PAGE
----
Here is an easy concept to light up your yard for Christmas without investing a lot of money and time. We spent $25-$30 and made 3 trees.
To do this, you will require:
- 1 1/2″ PVC avenue (found by electrical materials)
- T posts (make certain the ones you purchase fit inside your pipe)
- outside string lights
- landscaping staples (discovered with the gardening supplies)
- spray paint (for tree “trunk”)
Cut and Paint the Pipeline
Cut the pipeline to your preferred tree height. They come in 10 ft sections. We bought 2 pipelines to make 3 trees; one was left at 10′, and the other was cut to be 6′ and 4′.
Next, you will need to cut notches into one end of each pipe area. These pipes have one bigger end to fit pipelines together, so I advise cutting the smaller sized end. We cut 6 notches in ours utilizing a reciprocating saw, each notch is around 1″ deep.
When you are ended up cutting everything, spray paint the pipelines. I picked green, but black or brown would also work. Or you could make your trees into brighter colors – it depends on you!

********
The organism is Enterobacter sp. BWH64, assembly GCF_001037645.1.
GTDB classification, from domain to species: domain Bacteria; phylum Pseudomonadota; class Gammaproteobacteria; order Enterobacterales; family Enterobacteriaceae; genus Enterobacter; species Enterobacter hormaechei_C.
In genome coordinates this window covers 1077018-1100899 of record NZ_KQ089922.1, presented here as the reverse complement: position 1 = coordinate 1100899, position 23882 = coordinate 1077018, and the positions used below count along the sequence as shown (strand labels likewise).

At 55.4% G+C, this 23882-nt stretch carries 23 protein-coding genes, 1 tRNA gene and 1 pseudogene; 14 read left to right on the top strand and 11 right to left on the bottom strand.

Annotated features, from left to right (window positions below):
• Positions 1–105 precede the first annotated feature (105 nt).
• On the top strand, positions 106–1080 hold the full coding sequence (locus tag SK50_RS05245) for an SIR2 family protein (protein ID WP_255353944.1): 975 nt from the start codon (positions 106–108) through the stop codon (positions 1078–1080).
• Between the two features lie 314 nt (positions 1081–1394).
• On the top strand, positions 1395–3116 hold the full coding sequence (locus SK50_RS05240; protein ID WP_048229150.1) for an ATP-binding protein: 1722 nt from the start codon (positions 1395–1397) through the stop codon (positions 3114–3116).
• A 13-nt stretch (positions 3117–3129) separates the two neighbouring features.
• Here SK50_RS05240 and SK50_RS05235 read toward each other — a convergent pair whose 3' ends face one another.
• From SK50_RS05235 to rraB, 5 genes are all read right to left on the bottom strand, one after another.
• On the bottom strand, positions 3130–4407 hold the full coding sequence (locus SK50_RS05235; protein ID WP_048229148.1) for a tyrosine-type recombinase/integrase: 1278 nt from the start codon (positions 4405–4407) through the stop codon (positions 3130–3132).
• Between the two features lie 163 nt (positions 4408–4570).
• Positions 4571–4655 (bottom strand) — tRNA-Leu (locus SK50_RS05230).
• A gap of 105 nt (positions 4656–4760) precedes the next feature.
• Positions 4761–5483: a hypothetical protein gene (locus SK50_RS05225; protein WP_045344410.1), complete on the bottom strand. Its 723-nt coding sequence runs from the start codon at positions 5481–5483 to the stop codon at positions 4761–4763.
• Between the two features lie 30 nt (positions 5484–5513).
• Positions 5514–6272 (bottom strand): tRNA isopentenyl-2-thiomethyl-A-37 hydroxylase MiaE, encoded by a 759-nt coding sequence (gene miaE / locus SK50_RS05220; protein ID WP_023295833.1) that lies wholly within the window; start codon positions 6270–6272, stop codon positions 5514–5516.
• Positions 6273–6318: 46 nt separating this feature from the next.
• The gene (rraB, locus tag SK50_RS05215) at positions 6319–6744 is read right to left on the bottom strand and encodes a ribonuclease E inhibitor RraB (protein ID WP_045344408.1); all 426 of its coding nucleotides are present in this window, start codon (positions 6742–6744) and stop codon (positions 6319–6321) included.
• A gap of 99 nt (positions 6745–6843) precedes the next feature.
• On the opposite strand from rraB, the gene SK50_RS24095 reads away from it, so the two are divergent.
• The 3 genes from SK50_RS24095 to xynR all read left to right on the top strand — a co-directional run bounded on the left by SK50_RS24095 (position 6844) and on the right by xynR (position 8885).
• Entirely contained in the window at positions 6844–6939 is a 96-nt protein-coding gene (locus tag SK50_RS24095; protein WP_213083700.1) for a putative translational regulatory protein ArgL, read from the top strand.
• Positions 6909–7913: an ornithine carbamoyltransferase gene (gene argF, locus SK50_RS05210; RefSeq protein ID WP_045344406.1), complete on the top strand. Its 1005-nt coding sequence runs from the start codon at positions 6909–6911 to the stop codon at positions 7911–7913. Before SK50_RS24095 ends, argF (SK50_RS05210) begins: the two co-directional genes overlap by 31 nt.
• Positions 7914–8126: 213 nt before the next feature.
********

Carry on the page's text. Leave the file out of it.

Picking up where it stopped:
Install T Posts
Decide where you desire your tree(s) to go, and installed the T posts. We utilized a 5′ post for the 4′ tree (1 feet remains in the ground), and the other 2 are 6′ posts. Try to make these as level as possible.
Feed your pipes onto the posts. Mark out the radius of your tree. I like to utilize flour in a shaker/large spice container, however marking paint would likewise work. Size is entirely as much as your preferences, but I marked 3′ around the 10′ tree, 2′ for the 6′, and 1 1/2′ for the 4′ tree. You desire your marks close enough to easily see a circle.
Lay Out the Lights
Put the female end of the first hair of lights into the pipe and feed the wire into among the notches. (You can also include a star onto the leading and plug it in here if you wish to!)
From here you will feed the lights to the ground, insert a landscaping staple, pull the hair +/- 1′ along the circle, insert another staple, feed the wires up and into the same notch you came out of, then out the notch beside it.
I just do about 2/3 of the circle, leaving a gap at the back to use less light hairs, however you can do a full circle if you want. I generally wind up utilizing 3 strands for the 10′ tree, 2 strands for the 6′, and 1 strand for the 4′. Some of this is used to string between the trees and connect all of the lights.
Connect the Lights
To link numerous hairs and keep the plugs from pulling apart, twist one hair around the other prior to attaching completions.